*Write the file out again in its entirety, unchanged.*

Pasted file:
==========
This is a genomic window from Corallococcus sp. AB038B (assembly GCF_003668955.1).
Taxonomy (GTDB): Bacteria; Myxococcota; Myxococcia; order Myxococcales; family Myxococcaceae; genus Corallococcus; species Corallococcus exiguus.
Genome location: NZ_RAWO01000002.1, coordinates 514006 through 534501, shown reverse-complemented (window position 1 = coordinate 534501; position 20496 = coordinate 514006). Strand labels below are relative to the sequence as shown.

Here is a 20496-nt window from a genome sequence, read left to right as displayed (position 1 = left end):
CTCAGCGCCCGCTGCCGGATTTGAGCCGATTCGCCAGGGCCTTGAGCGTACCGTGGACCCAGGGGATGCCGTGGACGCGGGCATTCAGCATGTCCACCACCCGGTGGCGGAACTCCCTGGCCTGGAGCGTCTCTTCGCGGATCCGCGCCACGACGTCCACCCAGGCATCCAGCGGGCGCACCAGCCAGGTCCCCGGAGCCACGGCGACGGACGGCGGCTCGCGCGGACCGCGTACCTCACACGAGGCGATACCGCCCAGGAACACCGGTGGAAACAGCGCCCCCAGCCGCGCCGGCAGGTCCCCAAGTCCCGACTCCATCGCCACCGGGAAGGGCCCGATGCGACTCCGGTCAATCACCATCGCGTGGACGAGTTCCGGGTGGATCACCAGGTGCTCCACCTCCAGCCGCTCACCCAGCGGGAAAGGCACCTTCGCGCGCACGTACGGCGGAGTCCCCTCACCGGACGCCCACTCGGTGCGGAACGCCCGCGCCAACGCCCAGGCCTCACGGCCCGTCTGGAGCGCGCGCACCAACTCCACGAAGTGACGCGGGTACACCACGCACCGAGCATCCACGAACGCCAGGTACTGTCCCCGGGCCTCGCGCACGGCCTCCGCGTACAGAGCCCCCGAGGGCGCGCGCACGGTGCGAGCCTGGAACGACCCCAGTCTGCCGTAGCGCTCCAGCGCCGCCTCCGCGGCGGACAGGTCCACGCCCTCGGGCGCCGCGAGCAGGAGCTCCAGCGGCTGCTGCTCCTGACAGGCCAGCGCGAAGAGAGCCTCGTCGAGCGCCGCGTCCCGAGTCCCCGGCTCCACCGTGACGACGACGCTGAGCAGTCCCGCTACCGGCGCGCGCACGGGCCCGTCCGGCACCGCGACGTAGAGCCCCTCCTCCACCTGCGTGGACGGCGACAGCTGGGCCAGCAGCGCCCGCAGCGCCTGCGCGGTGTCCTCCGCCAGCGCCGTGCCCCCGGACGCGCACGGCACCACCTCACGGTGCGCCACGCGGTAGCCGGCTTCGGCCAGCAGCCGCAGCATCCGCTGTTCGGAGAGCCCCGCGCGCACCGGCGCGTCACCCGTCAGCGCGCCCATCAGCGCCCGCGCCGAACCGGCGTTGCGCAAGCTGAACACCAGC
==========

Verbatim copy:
This is a genomic window from Corallococcus sp. AB038B (assembly GCF_003668955.1).
Taxonomy (GTDB): Bacteria; Myxococcota; Myxococcia; order Myxococcales; family Myxococcaceae; genus Corallococcus; species Corallococcus exiguus.
Genome location: NZ_RAWO01000002.1, coordinates 514006 through 534501, shown reverse-complemented (window position 1 = coordinate 534501; position 20496 = coordinate 514006). Strand labels below are relative to the sequence as shown.

Here is a 20496-nt window from a genome sequence, read left to right as displayed (position 1 = left end):
CTCAGCGCCCGCTGCCGGATTTGAGCCGATTCGCCAGGGCCTTGAGCGTACCGTGGACCCAGGGGATGCCGTGGACGCGGGCATTCAGCATGTCCACCACCCGGTGGCGGAACTCCCTGGCCTGGAGCGTCTCTTCGCGGATCCGCGCCACGACGTCCACCCAGGCATCCAGCGGGCGCACCAGCCAGGTCCCCGGAGCCACGGCGACGGACGGCGGCTCGCGCGGACCGCGTACCTCACACGAGGCGATACCGCCCAGGAACACCGGTGGAAACAGCGCCCCCAGCCGCGCCGGCAGGTCCCCAAGTCCCGACTCCATCGCCACCGGGAAGGGCCCGATGCGACTCCGGTCAATCACCATCGCGTGGACGAGTTCCGGGTGGATCACCAGGTGCTCCACCTCCAGCCGCTCACCCAGCGGGAAAGGCACCTTCGCGCGCACGTACGGCGGAGTCCCCTCACCGGACGCCCACTCGGTGCGGAACGCCCGCGCCAACGCCCAGGCCTCACGGCCCGTCTGGAGCGCGCGCACCAACTCCACGAAGTGACGCGGGTACACCACGCACCGAGCATCCACGAACGCCAGGTACTGTCCCCGGGCCTCGCGCACGGCCTCCGCGTACAGAGCCCCCGAGGGCGCGCGCACGGTGCGAGCCTGGAACGACCCCAGTCTGCCGTAGCGCTCCAGCGCCGCCTCCGCGGCGGACAGGTCCACGCCCTCGGGCGCCGCGAGCAGGAGCTCCAGCGGCTGCTGCTCCTGACAGGCCAGCGCGAAGAGAGCCTCGTCGAGCGCCGCGTCCCGAGTCCCCGGCTCCACCGTGACGACGACGCTGAGCAGTCCCGCTACCGGCGCGCGCACGGGCCCGTCCGGCACCGCGACGTAGAGCCCCTCCTCCACCTGCGTGGACGGCGACAGCTGGGCCAGCAGCGCCCGCAGCGCCTGCGCGGTGTCCTCCGCCAGCGCCGTGCCCCCGGACGCGCACGGCACCACCTCACGGTGCGCCACGCGGTAGCCGGCTTCGGCCAGCAGCCGCAGCATCCGCTGTTCGGAGAGCCCCGCGCGCACCGGCGCGTCACCCGTCAGCGCGCCCATCAGCGCCCGCGCCGAACCGGCGTTGCGCAAGCTGAACACCAGC